Monday, February 23, 2015

Jews vs. Aliens

It's not properly out until March 17, but I have a short story in a new collection called Jews vs. Aliens. (There's also a companion volume, Jews vs. Zombies, which will be released at the same time.) My story is called "The Ghetto," and I will try not to give anything away but it's about an alien abduction in Crown Heights. And it was just featured on BoingBoing, which for a very small percentage of the population is roughly equivalent of getting a Nobel Prize in Weirdness. Oh, and here's the cover.

My favorite-person-ever (and Big Bang Theory producer) Eric Linus Kaplan also has a story, and so do a bunch of other wonderful people. And the whole batch is edited by Rebecca Levene and Lavie Tidhar, that latter of whom might be the most bitingly satirical and wise Israeli expat science fiction writer ever to exist. Not that there's much competition, but if there was, he'd wipe them out like a bunch of Space Invaders.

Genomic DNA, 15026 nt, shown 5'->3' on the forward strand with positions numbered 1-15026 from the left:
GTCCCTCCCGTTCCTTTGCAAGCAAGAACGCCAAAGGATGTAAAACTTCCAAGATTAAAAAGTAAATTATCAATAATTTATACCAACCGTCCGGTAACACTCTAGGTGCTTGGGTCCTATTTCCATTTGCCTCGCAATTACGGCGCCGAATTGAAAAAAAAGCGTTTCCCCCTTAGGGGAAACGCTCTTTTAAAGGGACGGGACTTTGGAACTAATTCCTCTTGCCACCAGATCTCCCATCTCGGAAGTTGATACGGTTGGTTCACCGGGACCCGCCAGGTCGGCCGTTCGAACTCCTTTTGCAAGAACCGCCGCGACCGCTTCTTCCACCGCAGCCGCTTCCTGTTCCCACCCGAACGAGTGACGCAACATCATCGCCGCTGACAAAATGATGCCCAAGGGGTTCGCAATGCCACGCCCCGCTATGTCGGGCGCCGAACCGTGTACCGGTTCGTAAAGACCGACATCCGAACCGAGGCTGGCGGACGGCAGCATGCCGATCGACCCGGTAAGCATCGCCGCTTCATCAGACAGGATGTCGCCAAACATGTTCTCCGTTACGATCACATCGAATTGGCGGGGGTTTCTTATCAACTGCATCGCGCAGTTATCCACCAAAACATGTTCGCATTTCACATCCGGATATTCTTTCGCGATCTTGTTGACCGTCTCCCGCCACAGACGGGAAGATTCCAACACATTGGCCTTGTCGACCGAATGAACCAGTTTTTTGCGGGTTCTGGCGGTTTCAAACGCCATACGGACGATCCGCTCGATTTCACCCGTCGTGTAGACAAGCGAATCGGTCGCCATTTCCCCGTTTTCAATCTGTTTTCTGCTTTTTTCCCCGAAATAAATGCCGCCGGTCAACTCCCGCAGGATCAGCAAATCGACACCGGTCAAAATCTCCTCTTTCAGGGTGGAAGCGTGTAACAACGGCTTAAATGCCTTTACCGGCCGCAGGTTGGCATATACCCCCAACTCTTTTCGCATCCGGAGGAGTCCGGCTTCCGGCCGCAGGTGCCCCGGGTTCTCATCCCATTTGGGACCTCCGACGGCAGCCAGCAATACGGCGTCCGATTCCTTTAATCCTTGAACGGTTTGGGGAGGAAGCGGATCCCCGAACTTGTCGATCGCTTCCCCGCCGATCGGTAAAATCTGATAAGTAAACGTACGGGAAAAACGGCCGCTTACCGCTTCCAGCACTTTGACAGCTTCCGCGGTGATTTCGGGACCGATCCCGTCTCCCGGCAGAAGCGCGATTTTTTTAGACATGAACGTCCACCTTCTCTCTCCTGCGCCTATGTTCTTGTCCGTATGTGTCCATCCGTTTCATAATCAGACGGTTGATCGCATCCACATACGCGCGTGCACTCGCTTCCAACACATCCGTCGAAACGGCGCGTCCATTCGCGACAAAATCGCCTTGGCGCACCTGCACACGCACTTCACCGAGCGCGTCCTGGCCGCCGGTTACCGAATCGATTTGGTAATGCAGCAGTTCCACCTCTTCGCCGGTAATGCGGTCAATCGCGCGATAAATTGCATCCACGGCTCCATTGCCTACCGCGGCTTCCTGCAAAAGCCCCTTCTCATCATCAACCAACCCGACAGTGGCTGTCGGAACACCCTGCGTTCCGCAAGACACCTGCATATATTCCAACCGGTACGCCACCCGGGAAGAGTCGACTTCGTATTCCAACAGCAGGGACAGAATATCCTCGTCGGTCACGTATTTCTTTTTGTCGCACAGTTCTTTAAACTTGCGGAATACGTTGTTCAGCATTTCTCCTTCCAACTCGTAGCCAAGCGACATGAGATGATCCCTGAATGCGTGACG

Wednesday, February 18, 2015

Squeezing Art into Life

Hey! I've been super delinquent about posting. But not about writing, I promise. Finishing a novel, and writing a new children's book, and the regular scribbles. And this.

Basically, Alan told me this story, and I knew I needed to do something with it. The other night, I called him up and spent two hours typing what he said -- not polishing his sentences so they sounded more like mine, not cutting out the prepositions and the passive verbs. It felt good. It felt honest in a way I haven't written in a while, to just take another person's voice and mivatel yourself (um, nullify yourself) to it. Here's what I got.